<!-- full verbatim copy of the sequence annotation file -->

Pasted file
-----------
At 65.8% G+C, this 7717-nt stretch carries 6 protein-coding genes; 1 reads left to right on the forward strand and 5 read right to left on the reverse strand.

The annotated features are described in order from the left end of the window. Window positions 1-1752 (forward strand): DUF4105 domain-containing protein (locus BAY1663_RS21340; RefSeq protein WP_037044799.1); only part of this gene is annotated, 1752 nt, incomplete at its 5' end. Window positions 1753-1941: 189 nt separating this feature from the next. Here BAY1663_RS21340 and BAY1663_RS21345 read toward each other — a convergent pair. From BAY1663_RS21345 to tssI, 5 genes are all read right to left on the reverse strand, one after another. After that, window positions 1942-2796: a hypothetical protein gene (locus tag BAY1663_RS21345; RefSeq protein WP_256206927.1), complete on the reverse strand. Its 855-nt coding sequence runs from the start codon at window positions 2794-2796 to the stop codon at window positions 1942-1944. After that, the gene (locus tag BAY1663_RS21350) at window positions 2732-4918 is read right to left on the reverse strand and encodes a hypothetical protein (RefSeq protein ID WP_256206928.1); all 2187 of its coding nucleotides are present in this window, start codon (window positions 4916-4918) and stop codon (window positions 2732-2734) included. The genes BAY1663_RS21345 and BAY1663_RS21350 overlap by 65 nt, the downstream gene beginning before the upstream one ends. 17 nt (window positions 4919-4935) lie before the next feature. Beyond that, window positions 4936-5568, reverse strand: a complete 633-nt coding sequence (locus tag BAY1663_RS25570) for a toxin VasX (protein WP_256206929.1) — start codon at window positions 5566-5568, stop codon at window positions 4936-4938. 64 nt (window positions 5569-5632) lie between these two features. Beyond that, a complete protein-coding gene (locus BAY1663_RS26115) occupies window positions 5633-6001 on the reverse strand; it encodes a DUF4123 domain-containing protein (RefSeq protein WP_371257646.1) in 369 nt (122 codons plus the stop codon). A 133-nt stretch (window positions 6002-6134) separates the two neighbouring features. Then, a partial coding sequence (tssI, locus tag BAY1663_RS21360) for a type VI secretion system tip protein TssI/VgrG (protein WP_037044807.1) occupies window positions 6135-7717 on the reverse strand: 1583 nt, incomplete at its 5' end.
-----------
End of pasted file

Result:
At 65.8% G+C, this 7717-nt stretch carries 6 protein-coding genes; 1 reads left to right on the forward strand and 5 read right to left on the reverse strand.

The annotated features are described in order from the left end of the window. Window positions 1-1752 (forward strand): DUF4105 domain-containing protein (locus BAY1663_RS21340; RefSeq protein WP_037044799.1); only part of this gene is annotated, 1752 nt, incomplete at its 5' end. Window positions 1753-1941: 189 nt separating this feature from the next. Here BAY1663_RS21340 and BAY1663_RS21345 read toward each other — a convergent pair. From BAY1663_RS21345 to tssI, 5 genes are all read right to left on the reverse strand, one after another. After that, window positions 1942-2796: a hypothetical protein gene (locus tag BAY1663_RS21345; RefSeq protein WP_256206927.1), complete on the reverse strand. Its 855-nt coding sequence runs from the start codon at window positions 2794-2796 to the stop codon at window positions 1942-1944. After that, the gene (locus tag BAY1663_RS21350) at window positions 2732-4918 is read right to left on the reverse strand and encodes a hypothetical protein (RefSeq protein ID WP_256206928.1); all 2187 of its coding nucleotides are present in this window, start codon (window positions 4916-4918) and stop codon (window positions 2732-2734) included. The genes BAY1663_RS21345 and BAY1663_RS21350 overlap by 65 nt, the downstream gene beginning before the upstream one ends. 17 nt (window positions 4919-4935) lie before the next feature. Beyond that, window positions 4936-5568, reverse strand: a complete 633-nt coding sequence (locus tag BAY1663_RS25570) for a toxin VasX (protein WP_256206929.1) — start codon at window positions 5566-5568, stop codon at window positions 4936-4938. 64 nt (window positions 5569-5632) lie between these two features. Beyond that, a complete protein-coding gene (locus BAY1663_RS26115) occupies window positions 5633-6001 on the reverse strand; it encodes a DUF4123 domain-containing protein (RefSeq protein WP_371257646.1) in 369 nt (122 codons plus the stop codon). A 133-nt stretch (window positions 6002-6134) separates the two neighbouring features. Then, a partial coding sequence (tssI, locus tag BAY1663_RS21360) for a type VI secretion system tip protein TssI/VgrG (protein WP_037044807.1) occupies window positions 6135-7717 on the reverse strand: 1583 nt, incomplete at its 5' end.